In this report, we present a perinatal EP method for rapid genetic labeling and genetic modification of marginal zone/layer I progenitors in dorsal regions of the brain. This population has only recently begun to be characterized, and the cell autonomous genetic regulation of these unique neural progenitors remains completely undetermined. EP will likely prove to be a valuable tool for further exploration of these important neurobiological questions.


                  Subcloning and plasmid preparation

                  Briefly, the Ufek (Ubiquitin C promoter driving farnesylated EGFP with Kozak site) plasmid was created by subcloning EGFP with a farnesylation domain from pEGFP-F (Clontech) into pUb-GFP (Plasmid 11155; Addgene) by In-fusion PCR subcloning. The pCagg-TagBFPnls construct was created by PCR subcloning the TagBFP coding sequence into pCAGEN with the inclusion of a V5 epitope tag and nuclear localization sequence in the carboxyl-terminal primer. Importantly, these plasmids lack nuclear import sequences associated with robust gene expression when transfected/electroporated into postmitotic cell types without transitioning through mitosis first [32]. Endotoxin-free plasmids were maxi-prepped using Nucleobond Xtra Maxi EF kits (Macherey-Nagel). Additional cloning details are available upon request.

                  Postnatal electroporation

                  Postnatal day 2 mice were anesthetized by hypothermia. Injections were made free-hand using a pulled glass capillary pipette. During the injection, the capillary tube was used to penetrate the skin and skull. Using care, the tip was stopped from further penetration after first clearing the skull, which was indicated by the lack of further resistance felt just after piercing the skull. The left optic tectum was visually determined by locating lambda and then targeting the superior colliculus (just posterior and lateral to lambda) for injection. The skull was carefully pierced and 0.6 to 1.2 μL of plasmid solution containing fast green and 1.0 μg/μL of each plasmid was pressure-injected as in Figure 1A using a XenoWorks microinjection system. The cortex was similarly injected, but the injection was targeted to the center of the dorsal cortex as noted in Figure 2A. Care was taken to avoid the cerebral arteries, which might cause a local hematoma. Diagrams showing the injection strategy are shown in Additional file 1: Figure S1. Platinum tweezertrodes were then used to electroporate with three to five pulses of 135 V (50 ms; separated by 950 ms) generated using the ECM 830 BTX Electroporator (Harvard Apparatus). SignaGel was used to increase conductance. After EP, mice were placed on a heating pad prior to being returned to their cages. All animal experiments were performed in accordance with NIH guidelines, and were approved by the Cedars-Sinai Medical Center Institutional Animal Care and Use Committee under protocol IACUC003507.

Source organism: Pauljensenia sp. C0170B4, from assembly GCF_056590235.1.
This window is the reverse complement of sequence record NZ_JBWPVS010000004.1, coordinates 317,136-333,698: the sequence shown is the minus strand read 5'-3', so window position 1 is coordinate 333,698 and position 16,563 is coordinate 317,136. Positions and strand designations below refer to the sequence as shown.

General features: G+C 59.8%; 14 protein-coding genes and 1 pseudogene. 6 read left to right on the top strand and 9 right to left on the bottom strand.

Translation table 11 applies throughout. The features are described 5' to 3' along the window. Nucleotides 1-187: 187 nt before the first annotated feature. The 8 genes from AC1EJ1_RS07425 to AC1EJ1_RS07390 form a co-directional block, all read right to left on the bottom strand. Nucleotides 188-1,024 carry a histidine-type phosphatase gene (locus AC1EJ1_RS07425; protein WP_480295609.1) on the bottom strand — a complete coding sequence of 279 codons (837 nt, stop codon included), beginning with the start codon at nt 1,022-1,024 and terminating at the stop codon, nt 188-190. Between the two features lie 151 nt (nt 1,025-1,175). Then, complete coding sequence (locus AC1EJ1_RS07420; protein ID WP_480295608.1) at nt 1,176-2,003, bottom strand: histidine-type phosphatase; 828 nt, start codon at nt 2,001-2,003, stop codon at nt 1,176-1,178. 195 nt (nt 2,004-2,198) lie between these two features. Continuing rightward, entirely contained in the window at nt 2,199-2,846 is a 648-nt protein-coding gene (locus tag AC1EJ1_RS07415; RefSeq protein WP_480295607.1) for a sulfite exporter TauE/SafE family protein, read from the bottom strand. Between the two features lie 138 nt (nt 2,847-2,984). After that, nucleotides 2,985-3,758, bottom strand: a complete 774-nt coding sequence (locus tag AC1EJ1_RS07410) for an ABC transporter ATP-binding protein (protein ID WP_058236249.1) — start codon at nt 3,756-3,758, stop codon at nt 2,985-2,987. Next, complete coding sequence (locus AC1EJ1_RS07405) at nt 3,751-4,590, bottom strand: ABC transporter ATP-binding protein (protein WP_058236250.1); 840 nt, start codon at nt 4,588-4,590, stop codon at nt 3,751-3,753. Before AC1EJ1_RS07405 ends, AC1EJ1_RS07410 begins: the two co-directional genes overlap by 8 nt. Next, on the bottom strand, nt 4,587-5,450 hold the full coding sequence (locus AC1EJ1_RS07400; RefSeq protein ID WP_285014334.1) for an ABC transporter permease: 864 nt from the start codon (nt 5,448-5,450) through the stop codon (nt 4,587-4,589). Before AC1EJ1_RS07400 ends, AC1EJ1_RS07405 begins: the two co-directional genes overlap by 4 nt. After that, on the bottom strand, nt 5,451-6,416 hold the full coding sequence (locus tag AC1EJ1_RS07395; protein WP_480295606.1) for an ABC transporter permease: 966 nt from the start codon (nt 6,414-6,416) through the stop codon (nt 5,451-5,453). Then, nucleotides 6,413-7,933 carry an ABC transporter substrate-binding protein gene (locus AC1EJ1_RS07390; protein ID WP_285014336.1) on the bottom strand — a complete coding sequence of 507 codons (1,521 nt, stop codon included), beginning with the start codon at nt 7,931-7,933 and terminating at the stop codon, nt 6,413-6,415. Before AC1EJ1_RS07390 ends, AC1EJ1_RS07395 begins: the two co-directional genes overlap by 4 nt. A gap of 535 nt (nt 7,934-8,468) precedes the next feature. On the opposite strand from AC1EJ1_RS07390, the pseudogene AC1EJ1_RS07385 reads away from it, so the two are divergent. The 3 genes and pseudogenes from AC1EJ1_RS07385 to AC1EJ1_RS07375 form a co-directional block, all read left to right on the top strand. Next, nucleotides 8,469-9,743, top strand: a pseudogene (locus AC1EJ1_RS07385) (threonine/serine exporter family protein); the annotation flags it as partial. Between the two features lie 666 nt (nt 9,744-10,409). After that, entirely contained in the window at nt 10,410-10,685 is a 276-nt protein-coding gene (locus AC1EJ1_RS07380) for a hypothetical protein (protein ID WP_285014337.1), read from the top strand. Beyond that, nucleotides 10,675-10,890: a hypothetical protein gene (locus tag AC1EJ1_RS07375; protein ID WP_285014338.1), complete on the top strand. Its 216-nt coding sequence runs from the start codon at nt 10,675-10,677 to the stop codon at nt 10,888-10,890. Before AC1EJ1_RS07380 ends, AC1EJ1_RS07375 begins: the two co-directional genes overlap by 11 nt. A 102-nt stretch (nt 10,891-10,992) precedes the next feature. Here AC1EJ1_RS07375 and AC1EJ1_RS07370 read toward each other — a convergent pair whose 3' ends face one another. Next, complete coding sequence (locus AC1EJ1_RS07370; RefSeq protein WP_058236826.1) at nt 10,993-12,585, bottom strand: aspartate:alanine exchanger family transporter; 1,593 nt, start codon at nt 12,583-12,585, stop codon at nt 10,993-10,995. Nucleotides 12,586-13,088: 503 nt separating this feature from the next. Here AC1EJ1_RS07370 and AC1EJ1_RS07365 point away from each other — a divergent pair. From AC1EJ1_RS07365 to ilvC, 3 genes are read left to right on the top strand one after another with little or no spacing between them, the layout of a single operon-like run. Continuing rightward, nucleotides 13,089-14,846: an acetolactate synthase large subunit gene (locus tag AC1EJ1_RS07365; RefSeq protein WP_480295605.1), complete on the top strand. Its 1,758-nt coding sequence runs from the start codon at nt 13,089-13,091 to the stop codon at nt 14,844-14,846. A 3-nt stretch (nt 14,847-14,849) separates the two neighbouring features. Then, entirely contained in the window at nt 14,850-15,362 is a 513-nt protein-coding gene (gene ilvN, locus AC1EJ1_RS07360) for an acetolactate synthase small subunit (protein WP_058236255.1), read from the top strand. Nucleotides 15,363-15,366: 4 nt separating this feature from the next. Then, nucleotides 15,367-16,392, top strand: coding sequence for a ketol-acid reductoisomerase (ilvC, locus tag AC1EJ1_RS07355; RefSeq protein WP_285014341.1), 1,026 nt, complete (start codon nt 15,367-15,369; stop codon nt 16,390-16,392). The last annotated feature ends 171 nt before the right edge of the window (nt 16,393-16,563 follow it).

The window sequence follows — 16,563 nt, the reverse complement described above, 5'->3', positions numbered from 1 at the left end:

BrdU labeling

                  In order to label dividing neural cells, pups were i.p. injected with 100 mg/kg of BrdU dissolved in sterile saline (10 mg/mL). This procedure was carried out 2 h prior to EP.

                  Tissue processing

                  Electroporated pups were collected at defined postnatal ages, and their brains were immediately dissected in PBS and fixed in 4% PFA 6 h to overnight at 4 °C. On the following day, brains were embedded in 4% LMP agarose, sectioned at 70 or 250 μm thickness on a Leica VT1000S vibratome and then processed for immunohistochemistry.


                  Sections were reacted with various primary antibodies (diluted in PBS containing 10% normal donkey serum and 0.03% Triton-X) overnight at 4 °C. (For BrdU immunohistochemistry, tissue was treated with 2 N HCL for 15 min at 37 °C prior to immunostaining). Primary antibodies were detected using fluorescent-conjugated secondary antibodies (Jackson Immunobiology) diluted at 1:1,000 in PBS containing 0.03% Triton-X. The following primary antibodies were used: goat anti-Aldolase C (1:300; Santa Cruz), rat anti-BrdU (1:250; Accurate), goat anti-Olig2 (1:500; R&D Systems), goat anti-Dcx (1:500; Santa Cruz Biotechnology), mouse anti-Nestin (1:2,000; Abcam), chicken anti-EGFP (1:5,000; Abcam), guinea pig anti-Gfap (1:1,000; Synaptic Systems), rabbit anti-GluR1 (1:500; Millipore), rabbit anti-MafB (1:250-1,000; Bethyl Laboartories), mouse anti-NeuN (1:200; Millipore), rabbit anti-Nfia (1:1,000; active motif), rabbit anti-NG2 (1:250; Millipore), goat anti-Sox2 (1:500; Santa Cruz), mouse anti-Tuj1 (1:1,000; Sigma), rabbit anti-GFAP (1:2,000; Dako), and mouse anti-V5 (1:2,000; Life Technologies). All images were acquired on either a Zeiss Apotome, a Nikon A1R confocal, or a Nikon AZ-C1 macroconfocal microscope in independent fluorescence channels.

                  Image analysis

                  Electroporated cells were counted using ImageJ, release 1.45. The Nikon AZ-C1 macroconfocal was employed for quantification in Figures 1 and 2. All other quantification of electroporated populations was performed on images acquired with a Nikon A1R confocal microscope. Three images per region were acquired using a 20X objective and quantified using Nikon Elements, release 3.2. For 1 and 2 day quantifications, cells displaying apoptotic characteristics (pyknotic nuclei, membrane blebbing, detached processes) were disregarded. For lineage assessments, a total of 50 to 100 cells per region were quantified from 2-3 animals. Data represent averages of three sections from two to three animals.



                  We thank the Margaret E. Early Medical Research Trust, the Cedars-Sinai Regenerative Medicine Institute, and the Department of Biomedical Sciences at Cedars-Sinai Medical Center for funding that helped to make this work possible. TT is supported by a National Institute of Health/National Institute on Neurologic Disorders and Stroke award (1R01NS076794-01), an Alzheimer’s Association Zenith Fellows Award (ZEN-10-174633), and an American Federation of Aging Research/Ellison Medical Foundation Julie Martin Mid-Career Award in Aging Research (M11472). TT is the inaugural holder of the Ben Winters Endowed Chair in Regenerative Medicine at Cedars-Sinai Medical Center.

                  Authors’ Affiliations

                  Regenerative Medicine Institute
                  Department of Biomedical Sciences, Cedars-Sinai Medical Center
                  Department of Neurosurgery, Cedars-Sinai Medical Center
                  Department of Medicine, David Geffen School of Medicine, University of California Los Angeles